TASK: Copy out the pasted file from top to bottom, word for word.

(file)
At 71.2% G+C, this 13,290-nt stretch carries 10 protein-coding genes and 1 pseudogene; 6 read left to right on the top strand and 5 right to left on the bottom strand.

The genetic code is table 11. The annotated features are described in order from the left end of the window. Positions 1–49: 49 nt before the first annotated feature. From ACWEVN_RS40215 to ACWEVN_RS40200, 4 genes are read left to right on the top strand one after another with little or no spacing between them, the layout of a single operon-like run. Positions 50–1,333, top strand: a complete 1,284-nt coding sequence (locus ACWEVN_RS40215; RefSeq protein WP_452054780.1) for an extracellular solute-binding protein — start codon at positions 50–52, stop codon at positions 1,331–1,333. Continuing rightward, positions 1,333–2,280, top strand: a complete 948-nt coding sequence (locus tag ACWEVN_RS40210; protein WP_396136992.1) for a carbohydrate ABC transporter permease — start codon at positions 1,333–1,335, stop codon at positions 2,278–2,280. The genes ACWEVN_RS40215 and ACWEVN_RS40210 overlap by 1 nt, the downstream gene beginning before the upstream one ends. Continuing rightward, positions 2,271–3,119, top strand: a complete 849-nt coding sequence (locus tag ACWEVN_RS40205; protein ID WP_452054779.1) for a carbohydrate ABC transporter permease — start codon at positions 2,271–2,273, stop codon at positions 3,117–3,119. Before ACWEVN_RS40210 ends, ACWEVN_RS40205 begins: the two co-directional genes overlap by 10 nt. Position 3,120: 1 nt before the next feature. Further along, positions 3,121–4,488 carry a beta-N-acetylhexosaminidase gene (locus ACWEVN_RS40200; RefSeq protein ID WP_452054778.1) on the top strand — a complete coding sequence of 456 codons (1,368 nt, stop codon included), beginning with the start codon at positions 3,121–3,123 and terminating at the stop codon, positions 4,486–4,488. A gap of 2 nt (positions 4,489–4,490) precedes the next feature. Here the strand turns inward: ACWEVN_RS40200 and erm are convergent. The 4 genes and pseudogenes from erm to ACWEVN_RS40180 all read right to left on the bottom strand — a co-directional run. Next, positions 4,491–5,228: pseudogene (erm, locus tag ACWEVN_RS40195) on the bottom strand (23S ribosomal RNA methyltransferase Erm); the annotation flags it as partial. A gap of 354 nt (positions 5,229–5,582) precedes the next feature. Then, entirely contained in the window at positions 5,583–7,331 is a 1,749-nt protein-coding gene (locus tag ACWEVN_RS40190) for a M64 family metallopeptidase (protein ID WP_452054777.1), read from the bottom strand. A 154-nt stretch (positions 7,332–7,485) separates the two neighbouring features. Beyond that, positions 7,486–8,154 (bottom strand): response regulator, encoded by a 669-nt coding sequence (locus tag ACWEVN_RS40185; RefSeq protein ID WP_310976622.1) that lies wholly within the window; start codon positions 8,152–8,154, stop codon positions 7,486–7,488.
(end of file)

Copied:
At 71.2% G+C, this 13,290-nt stretch carries 10 protein-coding genes and 1 pseudogene; 6 read left to right on the top strand and 5 right to left on the bottom strand.

The genetic code is table 11. The annotated features are described in order from the left end of the window. Positions 1–49: 49 nt before the first annotated feature. From ACWEVN_RS40215 to ACWEVN_RS40200, 4 genes are read left to right on the top strand one after another with little or no spacing between them, the layout of a single operon-like run. Positions 50–1,333, top strand: a complete 1,284-nt coding sequence (locus ACWEVN_RS40215; RefSeq protein WP_452054780.1) for an extracellular solute-binding protein — start codon at positions 50–52, stop codon at positions 1,331–1,333. Continuing rightward, positions 1,333–2,280, top strand: a complete 948-nt coding sequence (locus tag ACWEVN_RS40210; protein WP_396136992.1) for a carbohydrate ABC transporter permease — start codon at positions 1,333–1,335, stop codon at positions 2,278–2,280. The genes ACWEVN_RS40215 and ACWEVN_RS40210 overlap by 1 nt, the downstream gene beginning before the upstream one ends. Continuing rightward, positions 2,271–3,119, top strand: a complete 849-nt coding sequence (locus tag ACWEVN_RS40205; protein ID WP_452054779.1) for a carbohydrate ABC transporter permease — start codon at positions 2,271–2,273, stop codon at positions 3,117–3,119. Before ACWEVN_RS40210 ends, ACWEVN_RS40205 begins: the two co-directional genes overlap by 10 nt. Position 3,120: 1 nt before the next feature. Further along, positions 3,121–4,488 carry a beta-N-acetylhexosaminidase gene (locus ACWEVN_RS40200; RefSeq protein ID WP_452054778.1) on the top strand — a complete coding sequence of 456 codons (1,368 nt, stop codon included), beginning with the start codon at positions 3,121–3,123 and terminating at the stop codon, positions 4,486–4,488. A gap of 2 nt (positions 4,489–4,490) precedes the next feature. Here the strand turns inward: ACWEVN_RS40200 and erm are convergent. The 4 genes and pseudogenes from erm to ACWEVN_RS40180 all read right to left on the bottom strand — a co-directional run. Next, positions 4,491–5,228: pseudogene (erm, locus tag ACWEVN_RS40195) on the bottom strand (23S ribosomal RNA methyltransferase Erm); the annotation flags it as partial. A gap of 354 nt (positions 5,229–5,582) precedes the next feature. Then, entirely contained in the window at positions 5,583–7,331 is a 1,749-nt protein-coding gene (locus tag ACWEVN_RS40190) for a M64 family metallopeptidase (protein ID WP_452054777.1), read from the bottom strand. A 154-nt stretch (positions 7,332–7,485) separates the two neighbouring features. Beyond that, positions 7,486–8,154 (bottom strand): response regulator, encoded by a 669-nt coding sequence (locus tag ACWEVN_RS40185; RefSeq protein ID WP_310976622.1) that lies wholly within the window; start codon positions 8,152–8,154, stop codon positions 7,486–7,488.